Actions Speak Louder Than Words (but don’t forget to use your words)

When I first arrived to the boulevard last night, it was just me, Big Mama, and Raul, and it stayed that way for the next 30 minutes. I wondered if, in my incredibly tired state, God was giving us grace to have a chill, easy night at Broken Hearts.

Why I even let these thoughts cross my mind at this point is beyond me, since I already know when I’m most tired, the night will be best. When the streets look  empty, people seem to pop up out of the cracks by the time the Refuge service starts.

I always marvel in the power in simply showing up and God’s faithfulness to availability. When our ministry trains people on relational evangelism, three key elements are 1) Be Personal 2) Be Authentic and 3) Be Verbal.

Actions speak louder than words, and actually showing up demonstrates to others that they’re worth someone’s time. But without words – the reasoning behind our being there – it will stop at being worth another human’s time. Verbalizing that Jesus says they’re worth dying for points people to him for ultimate acceptance and hope.

Last night, a man on a hunt for drugs, stumbled into the end of our prayer time. “I just got out of jail today, that deserves an amen!” he told us. We agreed as he shared that he’d been suddenly released, expecting to be there for the next two years, but God got him out.

“You guys are f’ing cool,” he exclaimed later as we handed him pizza and water before the Bible study. He participated a bit as we went through a photo (6)creative teaching by one of our team members on getting our identity from Christ.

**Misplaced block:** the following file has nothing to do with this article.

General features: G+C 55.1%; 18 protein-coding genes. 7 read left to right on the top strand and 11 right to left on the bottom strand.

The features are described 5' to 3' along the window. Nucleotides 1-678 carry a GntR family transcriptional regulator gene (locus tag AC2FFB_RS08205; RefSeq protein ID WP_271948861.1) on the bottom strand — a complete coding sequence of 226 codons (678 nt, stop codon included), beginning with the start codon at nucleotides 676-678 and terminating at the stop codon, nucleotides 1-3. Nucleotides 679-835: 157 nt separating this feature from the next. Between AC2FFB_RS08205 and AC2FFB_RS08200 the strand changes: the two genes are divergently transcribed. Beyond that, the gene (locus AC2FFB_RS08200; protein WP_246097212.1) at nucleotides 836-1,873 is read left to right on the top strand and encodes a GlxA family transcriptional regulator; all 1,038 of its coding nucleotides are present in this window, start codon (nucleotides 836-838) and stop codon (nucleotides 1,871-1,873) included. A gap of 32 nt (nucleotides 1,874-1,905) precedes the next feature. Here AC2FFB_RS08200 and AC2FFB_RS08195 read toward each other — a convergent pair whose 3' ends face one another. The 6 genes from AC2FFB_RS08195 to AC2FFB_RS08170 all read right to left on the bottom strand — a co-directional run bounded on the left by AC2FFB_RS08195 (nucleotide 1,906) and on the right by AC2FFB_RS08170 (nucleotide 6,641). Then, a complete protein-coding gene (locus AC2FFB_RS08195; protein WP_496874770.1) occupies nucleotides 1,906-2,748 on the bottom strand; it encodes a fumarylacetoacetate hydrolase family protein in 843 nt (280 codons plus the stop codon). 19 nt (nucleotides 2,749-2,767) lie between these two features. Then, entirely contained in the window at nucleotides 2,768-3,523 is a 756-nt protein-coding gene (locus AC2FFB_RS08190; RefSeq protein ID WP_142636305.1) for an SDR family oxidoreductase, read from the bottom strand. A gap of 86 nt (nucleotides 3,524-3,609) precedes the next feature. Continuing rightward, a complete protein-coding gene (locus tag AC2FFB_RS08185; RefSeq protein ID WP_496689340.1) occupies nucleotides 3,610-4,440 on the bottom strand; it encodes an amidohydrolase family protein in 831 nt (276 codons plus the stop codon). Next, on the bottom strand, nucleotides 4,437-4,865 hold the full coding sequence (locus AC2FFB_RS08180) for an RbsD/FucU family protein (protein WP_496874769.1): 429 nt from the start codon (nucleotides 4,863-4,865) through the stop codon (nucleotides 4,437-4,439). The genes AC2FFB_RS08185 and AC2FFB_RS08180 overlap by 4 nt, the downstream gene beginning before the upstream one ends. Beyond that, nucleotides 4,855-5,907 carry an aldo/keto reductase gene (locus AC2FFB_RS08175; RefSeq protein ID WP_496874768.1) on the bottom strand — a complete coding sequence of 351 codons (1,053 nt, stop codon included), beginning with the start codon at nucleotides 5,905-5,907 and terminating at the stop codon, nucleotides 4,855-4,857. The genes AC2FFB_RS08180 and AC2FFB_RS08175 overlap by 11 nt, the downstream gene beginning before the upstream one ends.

As we wrapped up in prayer he said, “I just want to say, as an agnostic, maybe even atheist, I was moved by this tonight.”

“What was it that moved you?” I asked him, and he explained that all of it had impacted him: The message, God’s presence, and the actions we were taking that expressed love and God’s pursuit to him. “It goes against all of my scientific factoring of things. It makes me think God might be real.”

After a few more moments of sharing previous doubts and new faith that God brought him here,  he had convinced himself God is real. “I’ve never been this close to faith before. You being out here has made this 50 year-old atheist mind do a 180, so that’s no small thing.” We told him it was God and we were simply tools and happy to play a part. He agreed.

Our friend Louie asked if he’d like to open his heart to Jesus. “Yes, I would.” He wasn’t ready to accept Christ as his Savior, he still has some working out to do, but he said he’s close. We all gathered around and prayed, and as we did, he smiled constantly and had a look of such peace, joy and excitement.

He asked if he could take a bible, we gave him contact information, and he promised he’d be back next week. In my 7 years of doing this ministry, I’ve only seen something like that about 3 or 4 times, and it makes me hunger for more.

It speaks to me of revival and the epitome of ministry and disciple-making: Prepare yourself first by being made holy. Make yourself available where people are in need and God is drawing them. Watch God touch them without any coercion, fireworks, or fancy words, as we simply show up and speak out.

Then be prepared to have the joy of salvation restored….

Please join us in praying for “Joe” in his search of God, housing, and sobriety!

Continual Surrender

The best nights on the street are the “dynamic” ones, where so many levels of significance layer upon one another that I leave unsure of how to even process or thank God or pray when I arrive home.